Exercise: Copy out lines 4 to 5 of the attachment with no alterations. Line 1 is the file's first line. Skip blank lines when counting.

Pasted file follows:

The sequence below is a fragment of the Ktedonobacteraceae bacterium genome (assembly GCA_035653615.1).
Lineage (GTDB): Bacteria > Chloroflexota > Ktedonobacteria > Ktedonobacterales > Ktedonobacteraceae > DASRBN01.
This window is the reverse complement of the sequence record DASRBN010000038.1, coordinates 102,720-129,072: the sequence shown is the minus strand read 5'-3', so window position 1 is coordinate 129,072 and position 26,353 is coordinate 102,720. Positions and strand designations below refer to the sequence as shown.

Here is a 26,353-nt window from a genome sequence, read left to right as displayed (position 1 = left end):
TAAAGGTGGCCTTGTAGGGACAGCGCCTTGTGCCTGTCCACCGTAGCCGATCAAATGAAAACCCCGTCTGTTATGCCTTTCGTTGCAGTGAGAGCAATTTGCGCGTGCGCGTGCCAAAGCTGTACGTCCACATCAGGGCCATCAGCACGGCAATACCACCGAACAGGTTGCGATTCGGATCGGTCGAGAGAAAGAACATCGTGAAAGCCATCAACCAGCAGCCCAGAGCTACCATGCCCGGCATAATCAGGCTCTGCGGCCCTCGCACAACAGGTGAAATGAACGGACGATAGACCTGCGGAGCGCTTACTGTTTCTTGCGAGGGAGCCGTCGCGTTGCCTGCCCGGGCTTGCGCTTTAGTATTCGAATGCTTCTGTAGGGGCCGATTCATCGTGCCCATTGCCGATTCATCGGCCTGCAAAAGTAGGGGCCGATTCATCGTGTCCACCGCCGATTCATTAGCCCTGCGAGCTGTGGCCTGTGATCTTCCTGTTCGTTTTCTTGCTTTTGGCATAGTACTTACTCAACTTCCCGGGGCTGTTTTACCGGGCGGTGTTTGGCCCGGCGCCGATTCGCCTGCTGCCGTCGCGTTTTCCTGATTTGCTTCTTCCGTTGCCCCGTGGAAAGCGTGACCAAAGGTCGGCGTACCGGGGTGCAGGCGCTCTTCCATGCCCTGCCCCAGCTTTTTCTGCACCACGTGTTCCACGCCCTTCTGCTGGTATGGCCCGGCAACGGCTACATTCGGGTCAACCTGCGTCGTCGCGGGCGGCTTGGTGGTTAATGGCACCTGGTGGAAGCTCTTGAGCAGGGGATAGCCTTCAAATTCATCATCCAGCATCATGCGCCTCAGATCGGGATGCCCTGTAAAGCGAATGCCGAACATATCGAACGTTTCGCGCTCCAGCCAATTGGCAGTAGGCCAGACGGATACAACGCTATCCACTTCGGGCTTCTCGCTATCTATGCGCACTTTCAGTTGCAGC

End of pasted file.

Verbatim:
Here is a 26,353-nt window from a genome sequence, read left to right as displayed (position 1 = left end):
TAAAGGTGGCCTTGTAGGGACAGCGCCTTGTGCCTGTCCACCGTAGCCGATCAAATGAAAACCCCGTCTGTTATGCCTTTCGTTGCAGTGAGAGCAATTTGCGCGTGCGCGTGCCAAAGCTGTACGTCCACATCAGGGCCATCAGCACGGCAATACCACCGAACAGGTTGCGATTCGGATCGGTCGAGAGAAAGAACATCGTGAAAGCCATCAACCAGCAGCCCAGAGCTACCATGCCCGGCATAATCAGGCTCTGCGGCCCTCGCACAACAGGTGAAATGAACGGACGATAGACCTGCGGAGCGCTTACTGTTTCTTGCGAGGGAGCCGTCGCGTTGCCTGCCCGGGCTTGCGCTTTAGTATTCGAATGCTTCTGTAGGGGCCGATTCATCGTGCCCATTGCCGATTCATCGGCCTGCAAAAGTAGGGGCCGATTCATCGTGTCCACCGCCGATTCATTAGCCCTGCGAGCTGTGGCCTGTGATCTTCCTGTTCGTTTTCTTGCTTTTGGCATAGTACTTACTCAACTTCCCGGGGCTGTTTTACCGGGCGGTGTTTGGCCCGGCGCCGATTCGCCTGCTGCCGTCGCGTTTTCCTGATTTGCTTCTTCCGTTGCCCCGTGGAAAGCGTGACCAAAGGTCGGCGTACCGGGGTGCAGGCGCTCTTCCATGCCCTGCCCCAGCTTTTTCTGCACCACGTGTTCCACGCCCTTCTGCTGGTATGGCCCGGCAACGGCTACATTCGGGTCAACCTGCGTCGTCGCGGGCGGCTTGGTGGTTAATGGCACCTGGTGGAAGCTCTTGAGCAGGGGATAGCCTTCAAATTCATCATCCAGCATCATGCGCCTCAGATCGGGATGCCCTGTAAAGCGAATGCCGAACATATCGAACGTTTCGCGCTCCAGCCAATTGGCAGTAGGCCAGACGGATACAACGCTATCCACTTCGGGCTTCTCGCTATCTATGCGCACTTTCAGTTGCAGC